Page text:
I was perusing the latest news account of rich kids behaving badly (CNN’s “Privileged kids anger Chinese public“) when it occurred to me that this isn’t really a wealth and privilege problem, it’s a parenting problem.
It’s easy to point fingers at the spoiled rich brats, particularly the ones who ride around in BMWs with no driver’s license and beat up on unsuspecting motorists. Talk about an easy target. I myself on occasion have gone after the wealthy with furious abandon (in a rhetorical sense).
But while the rich and privileged have a lot to answer for in this country, I’m going to go to bat for them on this issue. Well, sort of. I’m not saying that the parents of Li Tianyi are not at fault, since they most assuredly are, but rather that they are not alone in failing to rein in their odious progeny. Non-wealthy parents of spoiled brats who are among the vocal critics of Li Tianyi and other princelings need to wake up and acknowledge their own failings.
Parents in China operate from the beginning from a weak position. Because of the One Child Policy, kids know from the outset that the entire family is devoted to the child’s well being and success, sometimes forking out half of the family income on rug rat-related costs. Admittedly, that narrow focus can lead parents to place burdensome and unrealistic expectations on a child, transforming the kid into a stressed-out library troll by the age of 12. However, the same situation can also result in pampered, self-important brats with a mammoth sense of self-importance. Note that the two situations are not mutually exclusive.
The important thing to remember here is that “spoiled” does not necessarily mean wealthy. I was at a cheap noodle shop the other day. At the table next to me was a grandfather type with cloth shoes and a wardrobe that went out of style in the 70s. He was accompanied by his grandson, who had a serious case of ants-in-the-pants and couldn’t sit still. Instead of either telling the kid to sit down and shut up or removing him from the premises, grandpa decided to let the kid do whatever he wanted, which included running up and down the aisles, shouting at the top of his lungs.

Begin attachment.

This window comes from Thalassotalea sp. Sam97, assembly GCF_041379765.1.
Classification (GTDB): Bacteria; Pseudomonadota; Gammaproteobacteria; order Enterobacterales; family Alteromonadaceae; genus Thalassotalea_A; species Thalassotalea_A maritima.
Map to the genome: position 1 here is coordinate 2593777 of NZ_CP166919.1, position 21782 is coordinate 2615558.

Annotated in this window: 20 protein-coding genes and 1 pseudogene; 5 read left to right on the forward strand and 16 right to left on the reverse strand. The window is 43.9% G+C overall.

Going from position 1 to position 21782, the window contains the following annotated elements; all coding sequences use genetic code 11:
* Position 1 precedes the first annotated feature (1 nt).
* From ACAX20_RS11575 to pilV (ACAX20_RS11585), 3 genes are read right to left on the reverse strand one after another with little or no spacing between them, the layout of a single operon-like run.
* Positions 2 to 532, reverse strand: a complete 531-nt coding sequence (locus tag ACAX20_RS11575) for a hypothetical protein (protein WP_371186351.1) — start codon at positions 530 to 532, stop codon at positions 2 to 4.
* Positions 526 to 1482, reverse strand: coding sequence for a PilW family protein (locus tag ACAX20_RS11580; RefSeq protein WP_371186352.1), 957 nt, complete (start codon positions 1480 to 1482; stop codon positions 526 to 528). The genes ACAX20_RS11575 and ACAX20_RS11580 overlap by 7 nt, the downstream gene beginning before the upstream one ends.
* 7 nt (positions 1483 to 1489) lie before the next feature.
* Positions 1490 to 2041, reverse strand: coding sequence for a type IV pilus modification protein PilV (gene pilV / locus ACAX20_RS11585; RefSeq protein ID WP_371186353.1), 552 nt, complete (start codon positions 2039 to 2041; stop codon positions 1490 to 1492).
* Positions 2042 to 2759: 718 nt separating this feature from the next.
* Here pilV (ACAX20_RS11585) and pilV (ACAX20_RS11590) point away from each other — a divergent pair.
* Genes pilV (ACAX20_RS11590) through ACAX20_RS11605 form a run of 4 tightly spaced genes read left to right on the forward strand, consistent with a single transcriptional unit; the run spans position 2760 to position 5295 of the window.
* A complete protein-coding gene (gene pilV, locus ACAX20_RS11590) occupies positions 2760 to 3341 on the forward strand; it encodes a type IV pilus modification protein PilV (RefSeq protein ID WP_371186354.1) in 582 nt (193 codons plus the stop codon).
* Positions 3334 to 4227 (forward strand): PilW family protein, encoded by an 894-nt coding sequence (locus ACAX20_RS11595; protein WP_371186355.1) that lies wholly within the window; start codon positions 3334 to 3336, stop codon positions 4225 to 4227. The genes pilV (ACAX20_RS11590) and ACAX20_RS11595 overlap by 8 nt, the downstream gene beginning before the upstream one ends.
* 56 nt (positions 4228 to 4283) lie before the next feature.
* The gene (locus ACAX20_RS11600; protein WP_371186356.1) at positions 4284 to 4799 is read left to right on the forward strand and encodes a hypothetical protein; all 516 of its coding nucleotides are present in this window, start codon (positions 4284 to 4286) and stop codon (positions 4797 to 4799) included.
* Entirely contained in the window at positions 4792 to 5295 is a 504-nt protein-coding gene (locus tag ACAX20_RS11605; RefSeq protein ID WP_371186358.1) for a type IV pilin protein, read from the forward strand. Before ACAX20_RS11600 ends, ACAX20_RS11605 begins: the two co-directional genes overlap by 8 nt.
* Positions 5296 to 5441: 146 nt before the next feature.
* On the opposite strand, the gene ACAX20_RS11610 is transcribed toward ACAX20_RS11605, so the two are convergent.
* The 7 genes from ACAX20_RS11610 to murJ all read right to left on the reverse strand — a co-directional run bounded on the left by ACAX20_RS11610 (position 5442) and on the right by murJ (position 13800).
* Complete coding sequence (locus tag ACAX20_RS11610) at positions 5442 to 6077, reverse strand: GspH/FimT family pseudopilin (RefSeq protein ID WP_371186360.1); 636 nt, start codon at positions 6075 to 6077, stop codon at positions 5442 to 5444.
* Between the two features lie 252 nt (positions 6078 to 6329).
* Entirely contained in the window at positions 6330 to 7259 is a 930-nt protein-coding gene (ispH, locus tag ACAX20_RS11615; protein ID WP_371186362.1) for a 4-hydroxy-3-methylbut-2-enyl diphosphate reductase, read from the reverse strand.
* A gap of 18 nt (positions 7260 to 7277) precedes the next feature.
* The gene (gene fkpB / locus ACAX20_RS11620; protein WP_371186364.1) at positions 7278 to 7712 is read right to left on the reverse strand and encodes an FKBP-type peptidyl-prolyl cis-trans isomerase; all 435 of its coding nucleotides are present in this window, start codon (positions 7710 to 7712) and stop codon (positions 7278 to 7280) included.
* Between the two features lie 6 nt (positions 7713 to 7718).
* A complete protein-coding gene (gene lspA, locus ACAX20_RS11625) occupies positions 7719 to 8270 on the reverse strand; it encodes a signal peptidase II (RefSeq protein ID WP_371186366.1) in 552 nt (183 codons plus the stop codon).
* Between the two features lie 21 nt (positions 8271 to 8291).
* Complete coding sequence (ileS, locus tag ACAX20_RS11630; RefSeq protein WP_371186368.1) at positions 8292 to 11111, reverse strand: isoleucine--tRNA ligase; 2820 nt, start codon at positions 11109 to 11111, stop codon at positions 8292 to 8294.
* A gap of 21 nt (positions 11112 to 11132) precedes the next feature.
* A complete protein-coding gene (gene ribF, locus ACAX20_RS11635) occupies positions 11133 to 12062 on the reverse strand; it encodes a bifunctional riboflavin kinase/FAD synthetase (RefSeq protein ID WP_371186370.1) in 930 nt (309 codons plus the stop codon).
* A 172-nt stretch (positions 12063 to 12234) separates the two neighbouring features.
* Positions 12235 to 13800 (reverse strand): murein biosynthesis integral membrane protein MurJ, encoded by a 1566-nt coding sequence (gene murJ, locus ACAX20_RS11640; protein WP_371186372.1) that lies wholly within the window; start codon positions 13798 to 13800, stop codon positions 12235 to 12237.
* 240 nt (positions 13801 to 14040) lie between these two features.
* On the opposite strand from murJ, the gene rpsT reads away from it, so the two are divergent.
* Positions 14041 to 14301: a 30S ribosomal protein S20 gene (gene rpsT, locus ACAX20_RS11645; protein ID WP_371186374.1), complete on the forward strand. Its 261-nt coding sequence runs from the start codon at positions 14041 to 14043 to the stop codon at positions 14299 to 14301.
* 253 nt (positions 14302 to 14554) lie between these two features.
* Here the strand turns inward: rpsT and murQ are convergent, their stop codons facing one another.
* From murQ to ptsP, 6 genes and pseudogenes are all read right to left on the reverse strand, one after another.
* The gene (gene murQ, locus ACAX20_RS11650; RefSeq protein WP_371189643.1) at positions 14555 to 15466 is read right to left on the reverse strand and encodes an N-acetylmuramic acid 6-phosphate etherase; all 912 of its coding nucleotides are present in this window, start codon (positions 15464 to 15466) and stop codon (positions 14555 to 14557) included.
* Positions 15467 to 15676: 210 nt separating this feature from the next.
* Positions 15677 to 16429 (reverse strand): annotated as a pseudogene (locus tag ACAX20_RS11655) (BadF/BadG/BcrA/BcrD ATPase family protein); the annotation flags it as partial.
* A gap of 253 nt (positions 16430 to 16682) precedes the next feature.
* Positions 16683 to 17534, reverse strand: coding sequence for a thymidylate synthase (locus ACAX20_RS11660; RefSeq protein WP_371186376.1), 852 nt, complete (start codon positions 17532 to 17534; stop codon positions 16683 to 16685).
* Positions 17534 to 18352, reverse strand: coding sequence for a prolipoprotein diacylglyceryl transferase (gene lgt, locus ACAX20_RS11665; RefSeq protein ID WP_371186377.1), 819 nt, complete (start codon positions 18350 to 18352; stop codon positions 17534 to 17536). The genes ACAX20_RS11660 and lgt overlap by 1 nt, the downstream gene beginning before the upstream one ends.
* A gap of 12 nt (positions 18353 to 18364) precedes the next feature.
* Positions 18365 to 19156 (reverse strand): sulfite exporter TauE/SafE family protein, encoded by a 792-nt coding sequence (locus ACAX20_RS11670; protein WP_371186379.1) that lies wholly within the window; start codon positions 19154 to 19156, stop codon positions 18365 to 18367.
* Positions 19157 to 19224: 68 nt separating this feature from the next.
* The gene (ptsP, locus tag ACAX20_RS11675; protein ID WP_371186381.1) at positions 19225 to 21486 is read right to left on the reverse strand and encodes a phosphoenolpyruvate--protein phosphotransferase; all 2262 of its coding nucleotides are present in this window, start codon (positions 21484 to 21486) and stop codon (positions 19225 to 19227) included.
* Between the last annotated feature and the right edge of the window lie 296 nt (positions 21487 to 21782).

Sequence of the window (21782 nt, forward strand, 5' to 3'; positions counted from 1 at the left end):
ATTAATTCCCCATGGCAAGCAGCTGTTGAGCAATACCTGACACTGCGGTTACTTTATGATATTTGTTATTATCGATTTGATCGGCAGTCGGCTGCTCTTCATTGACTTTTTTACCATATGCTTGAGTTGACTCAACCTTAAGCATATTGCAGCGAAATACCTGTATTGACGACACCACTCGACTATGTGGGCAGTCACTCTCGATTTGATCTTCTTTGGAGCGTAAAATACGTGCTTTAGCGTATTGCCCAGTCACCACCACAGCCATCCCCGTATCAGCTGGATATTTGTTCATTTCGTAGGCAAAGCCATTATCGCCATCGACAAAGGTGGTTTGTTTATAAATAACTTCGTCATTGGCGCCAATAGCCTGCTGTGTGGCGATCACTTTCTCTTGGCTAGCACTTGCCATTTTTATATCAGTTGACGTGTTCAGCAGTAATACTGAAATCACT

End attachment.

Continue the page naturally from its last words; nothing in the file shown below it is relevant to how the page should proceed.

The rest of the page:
Most of the patrons were amused, laughing politely. Or at least they pretended to be amused. I have a feeling that some of them wished the kid would go the f&@( away and let them eat in silence, but because of the “Cult of the Child,” it isn’t polite to express that opinion. (By the way, the Cult of the Child is not a China phenomenon.)
That screaming little bastard I saw in the noodle shop is not wealthy, and I doubt he will have access to this country’s better educational institutions. It is unlikely that he will grow up to own multiple houses, play golf, and drive around in expensive foreign cars. Consequently, we will not in the future be reading about him jumping out of an Audi and stabbing someone.
However, I have a feeling that the noodle shop kid feels a sense of entitlement similar to that of Li Tianyi and other rich brats. Sure, the wealth magnifies everything, and more important, it also gives one the opportunity to engage in expensive forms of mischief. Li Tianyi wouldn’t have been joyriding without a driver’s license if his father hadn’t made a BMW accessible to the lad. Moreover, if your parent is privileged and is able to get you out of trouble time and again, that tends to encourage anti-social behavior.
But when kids are allowed to do whatever they please from a young age, isn’t a poor kid’s psychological sense of entitlement pretty much the same as that of the princeling? And if that’s the case, perhaps the recent focus on wealthy families is missing the point. The money and privilege merely exacerbates an underlying psychological condition. Or to put it another way, even if Li Shuangjiang (father of Tianyi) was penniless, he might still have been a crappy parent.
Disclosure: No, I am not a parent, and no, I don’t think that makes me unqualified to criticize parents.